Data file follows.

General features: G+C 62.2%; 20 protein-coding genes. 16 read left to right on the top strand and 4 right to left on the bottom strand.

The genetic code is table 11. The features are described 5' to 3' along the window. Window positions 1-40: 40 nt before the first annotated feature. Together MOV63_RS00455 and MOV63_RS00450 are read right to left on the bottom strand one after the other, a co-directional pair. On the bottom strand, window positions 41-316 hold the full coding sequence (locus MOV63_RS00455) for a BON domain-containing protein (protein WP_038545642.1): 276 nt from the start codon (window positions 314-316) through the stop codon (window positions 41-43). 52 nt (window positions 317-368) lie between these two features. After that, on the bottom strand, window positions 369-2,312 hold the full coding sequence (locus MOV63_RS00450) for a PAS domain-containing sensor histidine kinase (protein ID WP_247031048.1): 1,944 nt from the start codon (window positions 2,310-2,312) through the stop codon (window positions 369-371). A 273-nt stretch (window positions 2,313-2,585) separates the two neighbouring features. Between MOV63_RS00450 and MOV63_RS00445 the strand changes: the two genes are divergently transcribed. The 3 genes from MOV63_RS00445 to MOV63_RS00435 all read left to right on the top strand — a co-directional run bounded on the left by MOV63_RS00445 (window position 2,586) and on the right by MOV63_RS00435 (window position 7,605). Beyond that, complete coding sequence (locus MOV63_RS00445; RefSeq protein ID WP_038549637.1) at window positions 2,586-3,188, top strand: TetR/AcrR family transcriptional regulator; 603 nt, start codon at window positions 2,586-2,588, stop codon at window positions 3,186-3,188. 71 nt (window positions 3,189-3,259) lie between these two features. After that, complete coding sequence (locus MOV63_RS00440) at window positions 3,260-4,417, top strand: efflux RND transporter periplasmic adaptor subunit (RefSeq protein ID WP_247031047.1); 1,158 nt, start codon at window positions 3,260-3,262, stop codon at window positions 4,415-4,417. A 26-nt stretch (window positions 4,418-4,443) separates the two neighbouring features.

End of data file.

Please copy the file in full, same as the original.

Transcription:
General features: G+C 62.2%; 20 protein-coding genes. 16 read left to right on the top strand and 4 right to left on the bottom strand.

The genetic code is table 11. The features are described 5' to 3' along the window. Window positions 1-40: 40 nt before the first annotated feature. Together MOV63_RS00455 and MOV63_RS00450 are read right to left on the bottom strand one after the other, a co-directional pair. On the bottom strand, window positions 41-316 hold the full coding sequence (locus MOV63_RS00455) for a BON domain-containing protein (protein WP_038545642.1): 276 nt from the start codon (window positions 314-316) through the stop codon (window positions 41-43). 52 nt (window positions 317-368) lie between these two features. After that, on the bottom strand, window positions 369-2,312 hold the full coding sequence (locus MOV63_RS00450) for a PAS domain-containing sensor histidine kinase (protein ID WP_247031048.1): 1,944 nt from the start codon (window positions 2,310-2,312) through the stop codon (window positions 369-371). A 273-nt stretch (window positions 2,313-2,585) separates the two neighbouring features. Between MOV63_RS00450 and MOV63_RS00445 the strand changes: the two genes are divergently transcribed. The 3 genes from MOV63_RS00445 to MOV63_RS00435 all read left to right on the top strand — a co-directional run bounded on the left by MOV63_RS00445 (window position 2,586) and on the right by MOV63_RS00435 (window position 7,605). Beyond that, complete coding sequence (locus MOV63_RS00445; RefSeq protein ID WP_038549637.1) at window positions 2,586-3,188, top strand: TetR/AcrR family transcriptional regulator; 603 nt, start codon at window positions 2,586-2,588, stop codon at window positions 3,186-3,188. 71 nt (window positions 3,189-3,259) lie between these two features. After that, complete coding sequence (locus MOV63_RS00440) at window positions 3,260-4,417, top strand: efflux RND transporter periplasmic adaptor subunit (RefSeq protein ID WP_247031047.1); 1,158 nt, start codon at window positions 3,260-3,262, stop codon at window positions 4,415-4,417. A 26-nt stretch (window positions 4,418-4,443) separates the two neighbouring features.